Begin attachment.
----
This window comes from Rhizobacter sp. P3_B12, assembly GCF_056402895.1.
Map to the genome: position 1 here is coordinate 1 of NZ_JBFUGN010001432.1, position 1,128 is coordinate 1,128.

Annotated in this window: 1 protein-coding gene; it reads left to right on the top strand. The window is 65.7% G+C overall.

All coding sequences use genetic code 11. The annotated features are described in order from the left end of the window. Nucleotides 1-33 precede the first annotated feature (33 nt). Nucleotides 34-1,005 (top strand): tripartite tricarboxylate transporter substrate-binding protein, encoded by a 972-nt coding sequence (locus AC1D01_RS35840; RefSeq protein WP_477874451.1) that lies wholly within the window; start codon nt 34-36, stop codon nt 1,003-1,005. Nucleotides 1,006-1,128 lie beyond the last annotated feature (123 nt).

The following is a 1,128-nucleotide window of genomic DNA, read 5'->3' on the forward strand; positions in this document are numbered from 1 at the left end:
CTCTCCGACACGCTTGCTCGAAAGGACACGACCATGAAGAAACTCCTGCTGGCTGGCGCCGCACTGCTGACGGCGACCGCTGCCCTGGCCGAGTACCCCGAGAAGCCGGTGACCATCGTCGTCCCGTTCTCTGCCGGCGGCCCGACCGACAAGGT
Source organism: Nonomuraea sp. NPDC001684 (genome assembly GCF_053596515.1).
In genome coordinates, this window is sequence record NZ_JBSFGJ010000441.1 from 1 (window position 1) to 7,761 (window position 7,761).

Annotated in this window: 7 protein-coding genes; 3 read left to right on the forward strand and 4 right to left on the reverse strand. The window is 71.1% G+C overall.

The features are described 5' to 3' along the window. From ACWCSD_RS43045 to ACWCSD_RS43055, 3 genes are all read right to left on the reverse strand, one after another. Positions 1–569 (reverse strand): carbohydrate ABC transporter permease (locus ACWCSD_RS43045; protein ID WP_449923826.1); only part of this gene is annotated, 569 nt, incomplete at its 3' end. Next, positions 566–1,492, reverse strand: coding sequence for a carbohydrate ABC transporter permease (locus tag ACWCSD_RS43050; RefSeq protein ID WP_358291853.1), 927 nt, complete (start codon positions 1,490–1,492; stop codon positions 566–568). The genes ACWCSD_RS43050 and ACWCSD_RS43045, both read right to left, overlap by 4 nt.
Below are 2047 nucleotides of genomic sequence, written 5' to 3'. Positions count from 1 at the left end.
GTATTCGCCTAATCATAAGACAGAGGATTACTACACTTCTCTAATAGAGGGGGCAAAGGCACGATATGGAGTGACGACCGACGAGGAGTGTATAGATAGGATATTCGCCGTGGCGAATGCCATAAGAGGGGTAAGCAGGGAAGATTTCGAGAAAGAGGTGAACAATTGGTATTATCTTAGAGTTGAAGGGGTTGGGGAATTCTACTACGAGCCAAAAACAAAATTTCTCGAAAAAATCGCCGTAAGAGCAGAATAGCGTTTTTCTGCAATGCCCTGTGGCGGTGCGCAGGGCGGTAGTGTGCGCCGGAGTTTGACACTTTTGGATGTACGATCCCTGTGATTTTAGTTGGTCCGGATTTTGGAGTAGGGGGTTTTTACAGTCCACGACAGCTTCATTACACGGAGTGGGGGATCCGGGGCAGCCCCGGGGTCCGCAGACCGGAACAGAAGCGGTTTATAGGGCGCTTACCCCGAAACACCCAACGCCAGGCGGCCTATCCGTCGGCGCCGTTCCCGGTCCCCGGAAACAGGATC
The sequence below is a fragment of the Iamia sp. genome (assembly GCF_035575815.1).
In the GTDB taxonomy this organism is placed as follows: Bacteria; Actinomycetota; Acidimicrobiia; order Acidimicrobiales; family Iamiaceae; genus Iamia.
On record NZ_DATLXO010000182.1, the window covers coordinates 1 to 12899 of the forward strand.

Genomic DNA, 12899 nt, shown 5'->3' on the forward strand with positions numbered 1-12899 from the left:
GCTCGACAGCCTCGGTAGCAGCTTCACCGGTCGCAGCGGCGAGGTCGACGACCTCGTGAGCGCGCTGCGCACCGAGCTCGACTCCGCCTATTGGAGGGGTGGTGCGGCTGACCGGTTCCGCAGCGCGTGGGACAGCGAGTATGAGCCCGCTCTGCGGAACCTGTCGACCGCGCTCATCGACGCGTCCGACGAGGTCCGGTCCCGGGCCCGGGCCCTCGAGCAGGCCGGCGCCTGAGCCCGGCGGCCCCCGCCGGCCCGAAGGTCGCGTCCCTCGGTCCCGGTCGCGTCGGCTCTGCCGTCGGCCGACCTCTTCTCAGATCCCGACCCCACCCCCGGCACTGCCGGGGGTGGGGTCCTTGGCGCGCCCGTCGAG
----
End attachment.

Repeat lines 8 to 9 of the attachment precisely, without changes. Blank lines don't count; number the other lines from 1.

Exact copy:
In genome coordinates, this window is sequence record NZ_JBSFGJ010000441.1 from 1 (window position 1) to 7,761 (window position 7,761).

Annotated in this window: 7 protein-coding genes; 3 read left to right on the forward strand and 4 right to left on the reverse strand. The window is 71.1% G+C overall.